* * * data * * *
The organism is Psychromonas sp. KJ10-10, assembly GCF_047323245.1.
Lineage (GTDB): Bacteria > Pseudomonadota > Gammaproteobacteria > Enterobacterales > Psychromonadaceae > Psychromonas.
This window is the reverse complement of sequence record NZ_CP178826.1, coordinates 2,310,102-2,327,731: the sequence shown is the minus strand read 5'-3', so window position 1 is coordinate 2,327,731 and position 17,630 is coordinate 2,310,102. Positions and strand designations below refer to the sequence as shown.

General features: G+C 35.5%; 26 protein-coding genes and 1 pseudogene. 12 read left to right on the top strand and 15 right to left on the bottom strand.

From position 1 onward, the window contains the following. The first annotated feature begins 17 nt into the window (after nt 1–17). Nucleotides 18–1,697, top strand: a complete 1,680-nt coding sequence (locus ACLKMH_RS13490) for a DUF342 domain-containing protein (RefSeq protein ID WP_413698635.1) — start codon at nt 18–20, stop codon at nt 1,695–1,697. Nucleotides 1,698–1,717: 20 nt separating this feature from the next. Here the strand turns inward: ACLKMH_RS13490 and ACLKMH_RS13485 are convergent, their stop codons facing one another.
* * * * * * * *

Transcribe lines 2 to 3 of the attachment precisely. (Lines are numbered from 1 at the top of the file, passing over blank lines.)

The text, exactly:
Lineage (GTDB): Bacteria > Pseudomonadota > Gammaproteobacteria > Enterobacterales > Psychromonadaceae > Psychromonas.
This window is the reverse complement of sequence record NZ_CP178826.1, coordinates 2,310,102-2,327,731: the sequence shown is the minus strand read 5'-3', so window position 1 is coordinate 2,327,731 and position 17,630 is coordinate 2,310,102. Positions and strand designations below refer to the sequence as shown.